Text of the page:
Three Multifamily Lessons From Texas
IPA Texas executive director Will Balthrope peeked into his crystal ball and found three interesting Texas trends that'll rule 2014. (He refused to tell us what we were getting for Christmas, though.) Heed his wise words--you may see some similarities to your own markets.
From Class-A down to the Class-D, value-add properties are the No. 1 trend. (Aside from cashmere.) Will--right, with Witten Advisors prez Ron Witten--tells us because the economy is doing so well, renters tend to have discretionary income. That means a chance to up the rental rates by enhancing the interior or adding exterior amenities. The payoff: a $1,000 investment in improvements can equate to $75/month in increased rents.
Will believes the state won't overbuild as a whole. Most of the construction is occurring in the urban core areas with very little in the suburban areas (known to have high barriers to entry around the country), he says. And, when you look back at previous cycles, Texas is nowhere near those levels of construction. Look for a delivery gap in 2015, making rents go up.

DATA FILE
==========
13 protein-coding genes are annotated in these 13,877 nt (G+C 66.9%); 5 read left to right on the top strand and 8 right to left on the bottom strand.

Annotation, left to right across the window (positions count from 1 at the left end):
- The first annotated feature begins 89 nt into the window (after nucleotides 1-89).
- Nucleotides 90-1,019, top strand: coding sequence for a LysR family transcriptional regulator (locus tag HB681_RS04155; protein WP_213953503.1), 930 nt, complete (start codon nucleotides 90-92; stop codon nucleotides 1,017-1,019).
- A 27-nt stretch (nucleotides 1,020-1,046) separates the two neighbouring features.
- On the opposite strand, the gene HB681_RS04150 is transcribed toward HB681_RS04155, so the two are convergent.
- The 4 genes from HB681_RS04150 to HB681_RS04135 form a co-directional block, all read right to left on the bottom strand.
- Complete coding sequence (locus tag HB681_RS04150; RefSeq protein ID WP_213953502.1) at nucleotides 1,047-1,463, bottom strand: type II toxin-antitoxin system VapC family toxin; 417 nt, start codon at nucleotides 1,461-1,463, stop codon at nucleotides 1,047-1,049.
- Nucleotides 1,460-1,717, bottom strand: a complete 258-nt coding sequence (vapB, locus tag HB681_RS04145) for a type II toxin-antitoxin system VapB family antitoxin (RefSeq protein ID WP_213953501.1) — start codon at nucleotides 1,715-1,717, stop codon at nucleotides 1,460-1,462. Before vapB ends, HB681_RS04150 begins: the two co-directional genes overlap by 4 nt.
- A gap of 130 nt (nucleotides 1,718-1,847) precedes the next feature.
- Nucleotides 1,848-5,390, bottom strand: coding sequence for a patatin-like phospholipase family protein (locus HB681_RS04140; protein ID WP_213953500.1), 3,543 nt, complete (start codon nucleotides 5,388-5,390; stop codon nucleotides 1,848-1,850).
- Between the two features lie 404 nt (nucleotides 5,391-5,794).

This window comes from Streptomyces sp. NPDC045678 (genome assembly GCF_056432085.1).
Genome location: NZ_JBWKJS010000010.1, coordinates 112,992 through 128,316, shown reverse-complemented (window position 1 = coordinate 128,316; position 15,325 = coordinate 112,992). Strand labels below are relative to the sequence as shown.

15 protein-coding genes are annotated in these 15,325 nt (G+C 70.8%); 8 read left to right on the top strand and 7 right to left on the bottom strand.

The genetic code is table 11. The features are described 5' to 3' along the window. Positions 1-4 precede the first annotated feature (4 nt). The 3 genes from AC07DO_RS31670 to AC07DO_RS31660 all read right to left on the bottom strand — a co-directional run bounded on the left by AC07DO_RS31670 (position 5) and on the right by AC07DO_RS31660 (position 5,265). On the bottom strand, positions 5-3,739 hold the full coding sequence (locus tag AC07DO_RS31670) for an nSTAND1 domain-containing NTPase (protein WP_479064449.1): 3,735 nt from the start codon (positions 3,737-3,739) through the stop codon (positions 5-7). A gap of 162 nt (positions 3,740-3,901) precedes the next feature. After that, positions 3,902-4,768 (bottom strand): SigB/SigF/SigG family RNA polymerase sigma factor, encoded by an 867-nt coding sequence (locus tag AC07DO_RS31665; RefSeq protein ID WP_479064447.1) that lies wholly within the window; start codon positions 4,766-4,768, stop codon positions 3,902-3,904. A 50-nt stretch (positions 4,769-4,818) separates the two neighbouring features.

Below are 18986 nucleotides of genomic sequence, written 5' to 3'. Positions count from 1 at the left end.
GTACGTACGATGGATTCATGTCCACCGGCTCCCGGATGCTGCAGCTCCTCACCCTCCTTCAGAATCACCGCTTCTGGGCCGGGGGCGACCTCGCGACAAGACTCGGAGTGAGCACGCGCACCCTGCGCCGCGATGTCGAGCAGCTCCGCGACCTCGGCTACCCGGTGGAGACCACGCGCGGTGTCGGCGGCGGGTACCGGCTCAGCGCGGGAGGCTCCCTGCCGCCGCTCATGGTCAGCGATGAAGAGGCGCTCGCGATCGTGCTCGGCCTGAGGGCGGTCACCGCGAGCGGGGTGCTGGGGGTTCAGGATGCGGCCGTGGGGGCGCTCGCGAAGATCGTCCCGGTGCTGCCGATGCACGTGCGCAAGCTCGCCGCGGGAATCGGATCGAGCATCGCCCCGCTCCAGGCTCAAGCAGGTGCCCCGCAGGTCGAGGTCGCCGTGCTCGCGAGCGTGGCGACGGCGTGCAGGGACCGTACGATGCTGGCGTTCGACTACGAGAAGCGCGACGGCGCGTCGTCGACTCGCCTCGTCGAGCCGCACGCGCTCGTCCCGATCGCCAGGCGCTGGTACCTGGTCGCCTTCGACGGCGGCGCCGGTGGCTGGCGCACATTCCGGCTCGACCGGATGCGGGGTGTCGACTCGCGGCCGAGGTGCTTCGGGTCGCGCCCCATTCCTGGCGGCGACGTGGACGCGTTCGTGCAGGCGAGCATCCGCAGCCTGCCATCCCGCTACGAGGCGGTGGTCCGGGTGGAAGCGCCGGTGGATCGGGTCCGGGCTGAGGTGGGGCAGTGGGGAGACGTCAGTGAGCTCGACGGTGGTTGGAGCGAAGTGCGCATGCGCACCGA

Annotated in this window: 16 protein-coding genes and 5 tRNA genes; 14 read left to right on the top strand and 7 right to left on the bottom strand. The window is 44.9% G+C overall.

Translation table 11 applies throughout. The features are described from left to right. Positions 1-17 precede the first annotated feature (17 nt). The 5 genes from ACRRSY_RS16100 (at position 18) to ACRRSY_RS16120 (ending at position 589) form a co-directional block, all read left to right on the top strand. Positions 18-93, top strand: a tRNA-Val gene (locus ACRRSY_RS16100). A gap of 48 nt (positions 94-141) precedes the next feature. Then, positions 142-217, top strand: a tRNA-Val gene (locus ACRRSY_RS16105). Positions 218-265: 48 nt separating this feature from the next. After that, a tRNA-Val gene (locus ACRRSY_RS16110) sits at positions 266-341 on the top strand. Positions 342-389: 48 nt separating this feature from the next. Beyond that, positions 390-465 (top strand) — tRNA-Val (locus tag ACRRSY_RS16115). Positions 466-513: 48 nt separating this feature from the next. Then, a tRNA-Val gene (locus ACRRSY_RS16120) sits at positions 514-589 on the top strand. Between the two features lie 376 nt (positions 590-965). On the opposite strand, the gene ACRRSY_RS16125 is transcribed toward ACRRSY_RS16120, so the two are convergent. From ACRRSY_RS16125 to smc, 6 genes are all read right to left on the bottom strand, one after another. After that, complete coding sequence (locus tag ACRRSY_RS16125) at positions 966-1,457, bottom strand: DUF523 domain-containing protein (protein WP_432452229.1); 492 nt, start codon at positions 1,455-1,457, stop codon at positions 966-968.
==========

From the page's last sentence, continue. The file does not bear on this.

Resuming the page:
3) Suburban development
The trend: the lack of it. It's less capital intensive, has an easy in and easy out, and can be accomplished in less time, Will says. While they may not be as profitable, overall, as a downtown high-rise, a developer can do two or three in the same time and end up with similar upside. That's going to make it become more popular. (Most doctors agree, the best way to diet is to eat several small meals instead of a couple of big ones.)